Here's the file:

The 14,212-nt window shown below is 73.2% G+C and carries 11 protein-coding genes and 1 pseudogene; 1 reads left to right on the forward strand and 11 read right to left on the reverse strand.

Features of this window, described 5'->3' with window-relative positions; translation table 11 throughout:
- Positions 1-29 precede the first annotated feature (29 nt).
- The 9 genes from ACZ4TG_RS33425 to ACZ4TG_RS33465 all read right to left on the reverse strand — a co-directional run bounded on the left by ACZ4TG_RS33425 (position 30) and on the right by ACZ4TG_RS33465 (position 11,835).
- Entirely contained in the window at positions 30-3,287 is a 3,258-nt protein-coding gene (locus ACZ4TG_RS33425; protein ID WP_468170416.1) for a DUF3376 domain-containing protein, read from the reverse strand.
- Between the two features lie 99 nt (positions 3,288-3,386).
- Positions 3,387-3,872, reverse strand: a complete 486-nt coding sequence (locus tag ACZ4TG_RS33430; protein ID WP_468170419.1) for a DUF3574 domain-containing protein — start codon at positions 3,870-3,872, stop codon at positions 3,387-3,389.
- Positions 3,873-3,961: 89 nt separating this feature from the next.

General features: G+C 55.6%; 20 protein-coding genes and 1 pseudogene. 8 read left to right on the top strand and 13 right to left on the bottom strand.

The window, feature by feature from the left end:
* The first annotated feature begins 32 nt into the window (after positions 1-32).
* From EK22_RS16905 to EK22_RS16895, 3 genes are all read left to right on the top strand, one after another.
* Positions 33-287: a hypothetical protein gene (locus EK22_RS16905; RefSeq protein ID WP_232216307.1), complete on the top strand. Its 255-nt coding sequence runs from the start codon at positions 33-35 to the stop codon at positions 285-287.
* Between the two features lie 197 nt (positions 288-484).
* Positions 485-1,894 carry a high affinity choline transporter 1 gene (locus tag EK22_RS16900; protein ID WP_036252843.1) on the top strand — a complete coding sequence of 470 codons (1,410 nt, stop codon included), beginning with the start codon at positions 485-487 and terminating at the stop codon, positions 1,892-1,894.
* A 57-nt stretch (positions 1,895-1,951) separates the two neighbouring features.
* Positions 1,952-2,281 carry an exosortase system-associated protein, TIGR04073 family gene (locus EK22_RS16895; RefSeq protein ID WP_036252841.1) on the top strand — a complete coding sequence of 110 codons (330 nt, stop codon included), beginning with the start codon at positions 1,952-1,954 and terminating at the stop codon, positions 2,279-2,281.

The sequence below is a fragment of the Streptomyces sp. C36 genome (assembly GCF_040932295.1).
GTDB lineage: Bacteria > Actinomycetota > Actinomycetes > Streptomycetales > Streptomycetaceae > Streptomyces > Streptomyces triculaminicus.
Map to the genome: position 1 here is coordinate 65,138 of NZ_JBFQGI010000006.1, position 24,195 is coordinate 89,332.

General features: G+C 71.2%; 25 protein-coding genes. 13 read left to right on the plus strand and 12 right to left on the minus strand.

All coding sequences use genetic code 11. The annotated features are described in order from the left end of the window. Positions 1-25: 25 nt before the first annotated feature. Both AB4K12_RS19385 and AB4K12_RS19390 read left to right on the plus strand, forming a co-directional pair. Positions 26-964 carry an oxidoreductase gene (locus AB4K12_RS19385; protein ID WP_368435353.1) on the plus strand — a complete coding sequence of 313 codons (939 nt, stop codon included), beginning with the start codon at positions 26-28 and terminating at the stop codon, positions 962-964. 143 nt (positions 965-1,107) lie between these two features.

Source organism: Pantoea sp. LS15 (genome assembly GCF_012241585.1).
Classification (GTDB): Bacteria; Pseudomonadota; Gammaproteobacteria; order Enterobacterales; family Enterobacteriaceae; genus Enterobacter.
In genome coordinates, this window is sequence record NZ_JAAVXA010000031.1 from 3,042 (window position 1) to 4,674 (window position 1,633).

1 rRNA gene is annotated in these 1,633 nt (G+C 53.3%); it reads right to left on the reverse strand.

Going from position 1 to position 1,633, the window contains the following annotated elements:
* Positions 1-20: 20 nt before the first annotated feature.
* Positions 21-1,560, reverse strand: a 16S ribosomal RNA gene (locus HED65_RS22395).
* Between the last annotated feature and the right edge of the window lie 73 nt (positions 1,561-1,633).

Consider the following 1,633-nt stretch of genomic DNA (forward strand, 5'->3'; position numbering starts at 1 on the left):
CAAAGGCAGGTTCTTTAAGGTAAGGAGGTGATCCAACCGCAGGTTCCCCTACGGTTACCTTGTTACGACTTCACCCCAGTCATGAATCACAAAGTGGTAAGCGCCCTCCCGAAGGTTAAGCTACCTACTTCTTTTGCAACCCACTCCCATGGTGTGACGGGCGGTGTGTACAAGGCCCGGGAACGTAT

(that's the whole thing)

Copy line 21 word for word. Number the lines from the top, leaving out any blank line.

General features: G+C 71.2%; 25 protein-coding genes. 13 read left to right on the plus strand and 12 right to left on the minus strand.